• Best lumbar cushion for flying?

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  • Last time I flew, I ended up with days of back pain because of the terrible seats. I've seen that there are various lumbar support cushions available, but the reviews don't seem to be very substantial or informative. Can anyone who has had actual experience of this kind of thing recommend one that works well?

    I am 5'10, and slim (175lb). Something easily packable (inflatable?) would be advantageous.

    Does such a product exist?

    6 0
    Question by robin

For driving, I cut 6 inches off a swim noodle and shove it behind my spine. It's not compactable, but it's light, it works, and losing it is of no consequence.

However, I feel better if I get up and move around.

Answer by johnm

Funny you should ask. I recently drafted a review of Fitterfirst's ProActive Disc. The primary purpose of this inflatable disc is to give a "Swiss Ball" experience to ordinary chairs. It also works very well as a highly-portable lumbar support for flying and driving. The device was designed by this specialty shop; it's made by Cascade Designs and has the same wonderful oversized valve used on the Therm-a-Rest mattress pads.

The way to use the disc is to fully inflate it, position the pad where you want it, and crack the valve until it's deflated to the desired level. It's pricey but should last forever if treated well. If you do happen to mistreat the pad, you can use the Cascade Designs repair kits to fix it. I also use it when going to events at a stadium for cushioning and to boost my height a bit (yes -- I was that guy sitting in front of you).

One option that's a bit less expensive is the Ledraplastic Overball: a little ball marketed as a play toy about 20 years ago. The balls inflate to a diameter of 7 to 9 inches; they're springy and remarkably strong. Some Pilates instructors started using them as a substitute for Joe's Magic Circle. The Pilates Mini Ball workout is a classic (here's a sample). Colleen Craig's "Strength Training on the Ball" uses a mini ball in tandem with a Swiss Ball for multi-directional destabilization -- a fantastic strength/balance program in a book. After getting noticed, many different manufacturers are making their own balls now: the FitBall Mini, the Fitterfirst Mini Ball, the Franklin Air Ball, and even Leslee Bender's Bender Ball (promoted on infomercials). All of these little balls are are well-made; they are interchangeable. If you hurt after a flight, lying on the floor with an Overball (or one of its imitators) in the small of your back is tremendously relaxing.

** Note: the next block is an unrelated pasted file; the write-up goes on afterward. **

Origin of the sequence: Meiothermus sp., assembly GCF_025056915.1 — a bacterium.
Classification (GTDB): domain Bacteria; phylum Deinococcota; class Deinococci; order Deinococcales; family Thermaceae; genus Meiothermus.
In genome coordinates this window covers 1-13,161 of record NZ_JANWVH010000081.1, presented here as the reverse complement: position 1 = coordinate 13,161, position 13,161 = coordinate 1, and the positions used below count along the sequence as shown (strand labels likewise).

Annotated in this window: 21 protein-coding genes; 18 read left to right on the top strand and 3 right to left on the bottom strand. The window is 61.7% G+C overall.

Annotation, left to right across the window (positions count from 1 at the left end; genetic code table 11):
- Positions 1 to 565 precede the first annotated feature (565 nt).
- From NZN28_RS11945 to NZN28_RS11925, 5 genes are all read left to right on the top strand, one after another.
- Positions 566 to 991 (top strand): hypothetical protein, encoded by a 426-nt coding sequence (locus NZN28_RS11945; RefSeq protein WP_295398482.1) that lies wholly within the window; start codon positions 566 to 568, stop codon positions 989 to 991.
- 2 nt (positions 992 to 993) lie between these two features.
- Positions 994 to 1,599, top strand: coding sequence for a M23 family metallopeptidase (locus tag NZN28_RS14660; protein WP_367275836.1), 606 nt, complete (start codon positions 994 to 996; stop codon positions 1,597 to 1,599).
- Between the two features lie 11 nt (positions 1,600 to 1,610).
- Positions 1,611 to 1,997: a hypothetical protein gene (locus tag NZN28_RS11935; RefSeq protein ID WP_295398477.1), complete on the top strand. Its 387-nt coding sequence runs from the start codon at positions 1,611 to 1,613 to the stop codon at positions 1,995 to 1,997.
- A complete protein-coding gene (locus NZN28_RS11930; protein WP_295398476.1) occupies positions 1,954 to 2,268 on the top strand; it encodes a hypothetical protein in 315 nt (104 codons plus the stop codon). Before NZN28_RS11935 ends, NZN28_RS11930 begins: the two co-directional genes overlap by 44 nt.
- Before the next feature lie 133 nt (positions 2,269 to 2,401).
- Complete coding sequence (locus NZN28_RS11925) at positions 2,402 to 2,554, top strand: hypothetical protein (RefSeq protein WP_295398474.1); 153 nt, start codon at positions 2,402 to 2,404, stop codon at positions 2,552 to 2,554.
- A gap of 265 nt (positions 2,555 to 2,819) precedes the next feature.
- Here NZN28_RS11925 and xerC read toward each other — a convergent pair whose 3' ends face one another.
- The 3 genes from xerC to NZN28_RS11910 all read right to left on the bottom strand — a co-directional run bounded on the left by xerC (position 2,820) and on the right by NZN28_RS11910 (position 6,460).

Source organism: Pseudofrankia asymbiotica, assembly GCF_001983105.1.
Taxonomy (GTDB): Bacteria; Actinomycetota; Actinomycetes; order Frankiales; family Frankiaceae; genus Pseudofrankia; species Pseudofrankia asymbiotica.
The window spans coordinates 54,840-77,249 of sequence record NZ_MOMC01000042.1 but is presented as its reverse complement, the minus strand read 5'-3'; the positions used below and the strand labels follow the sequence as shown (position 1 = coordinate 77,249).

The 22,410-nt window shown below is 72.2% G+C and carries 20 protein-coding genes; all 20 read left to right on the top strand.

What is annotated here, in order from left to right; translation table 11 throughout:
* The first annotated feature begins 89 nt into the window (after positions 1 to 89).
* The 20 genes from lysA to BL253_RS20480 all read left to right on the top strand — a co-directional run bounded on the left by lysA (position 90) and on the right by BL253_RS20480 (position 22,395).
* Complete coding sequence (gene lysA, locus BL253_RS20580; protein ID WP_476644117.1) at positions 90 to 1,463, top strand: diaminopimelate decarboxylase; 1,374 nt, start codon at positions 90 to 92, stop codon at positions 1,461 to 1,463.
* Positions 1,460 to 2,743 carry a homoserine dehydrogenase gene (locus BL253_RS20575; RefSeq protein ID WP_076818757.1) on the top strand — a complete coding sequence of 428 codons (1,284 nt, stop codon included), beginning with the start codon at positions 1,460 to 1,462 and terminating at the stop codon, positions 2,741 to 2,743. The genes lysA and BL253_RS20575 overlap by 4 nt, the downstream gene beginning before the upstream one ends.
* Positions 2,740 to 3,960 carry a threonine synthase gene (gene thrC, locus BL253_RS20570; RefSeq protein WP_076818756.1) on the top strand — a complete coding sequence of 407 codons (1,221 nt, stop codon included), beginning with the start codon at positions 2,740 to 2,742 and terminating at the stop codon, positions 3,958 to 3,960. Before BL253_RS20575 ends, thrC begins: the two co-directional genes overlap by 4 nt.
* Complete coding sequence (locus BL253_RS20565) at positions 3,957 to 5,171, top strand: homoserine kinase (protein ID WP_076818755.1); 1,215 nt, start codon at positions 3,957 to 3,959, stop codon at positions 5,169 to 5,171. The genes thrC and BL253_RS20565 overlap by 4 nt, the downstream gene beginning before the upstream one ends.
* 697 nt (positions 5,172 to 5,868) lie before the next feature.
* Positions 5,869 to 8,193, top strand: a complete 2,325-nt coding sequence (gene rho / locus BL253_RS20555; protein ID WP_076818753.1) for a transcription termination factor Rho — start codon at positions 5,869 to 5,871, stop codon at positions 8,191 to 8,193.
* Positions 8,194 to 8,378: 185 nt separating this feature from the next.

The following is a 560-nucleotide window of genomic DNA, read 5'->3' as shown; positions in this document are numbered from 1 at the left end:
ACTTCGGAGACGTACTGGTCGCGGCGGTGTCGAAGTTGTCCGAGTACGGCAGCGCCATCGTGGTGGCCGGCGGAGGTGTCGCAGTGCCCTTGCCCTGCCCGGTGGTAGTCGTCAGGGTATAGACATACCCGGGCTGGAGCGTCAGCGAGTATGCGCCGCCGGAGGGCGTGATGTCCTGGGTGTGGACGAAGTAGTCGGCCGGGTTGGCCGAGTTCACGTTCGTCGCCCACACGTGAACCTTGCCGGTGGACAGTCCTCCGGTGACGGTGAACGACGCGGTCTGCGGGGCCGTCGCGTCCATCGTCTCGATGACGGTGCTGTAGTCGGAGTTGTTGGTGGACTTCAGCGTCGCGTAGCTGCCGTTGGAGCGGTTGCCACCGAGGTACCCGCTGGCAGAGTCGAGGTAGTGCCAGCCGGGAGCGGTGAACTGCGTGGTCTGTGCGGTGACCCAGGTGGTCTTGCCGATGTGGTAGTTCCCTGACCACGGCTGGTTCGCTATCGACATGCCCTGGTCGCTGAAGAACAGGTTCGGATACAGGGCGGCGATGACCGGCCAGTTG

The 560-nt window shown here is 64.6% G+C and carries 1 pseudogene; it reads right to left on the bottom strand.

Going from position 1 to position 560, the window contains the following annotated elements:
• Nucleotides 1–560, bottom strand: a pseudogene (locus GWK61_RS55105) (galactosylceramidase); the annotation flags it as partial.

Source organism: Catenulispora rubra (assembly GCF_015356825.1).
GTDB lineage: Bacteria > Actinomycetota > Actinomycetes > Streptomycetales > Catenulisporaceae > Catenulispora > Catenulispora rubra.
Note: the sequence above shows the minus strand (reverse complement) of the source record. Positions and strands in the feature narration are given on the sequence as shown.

[Oliver: feel free to put in the KK Amazon affiliate link for any of those products.]

Answer by floatingbones

I'm of similar build, and have been happy how this works for me while flying: a collapsible lumbar support. It's basically two sheets of plastic, and you adjust it by moving the tabs into different slots to make one piece curve. (see photo here: Permalink: http://amzn.com/B00383W5LI) Folds flat so it's easy to store in an outer pocket of your carry-on.

Answer by patricium

I take Relax the Back's self-inflating back rest pillow everywhere I go, especially traveling. Simply open the valve, and it inflates (and you can inflate it to your desired support, which is great). Close the valve, and it stays put. Then Open the valve and roll up when you are done. It also works as a pillow in a pinch.


Answer by betsdesigns

I inherited my dad's back problems, the sort that don't bother you all of the time but if I'm sitting for long periods driving or flying things can get uncomfortable. He introduced me to the McKenzie Super Roll a few years ago and it's pretty much awesome. I keep one in my car all of the time. When flying, I tuck it into my carry on. It's not as small as something you could deflate, but does the job so well that I don't mind.

Answer by flarna

just a personal experience - i used the Proactive Disc for <2 months, a total of maybe 5 times, and it got a air leak (rip in the edge fabric).

Answer by ilya kaplun
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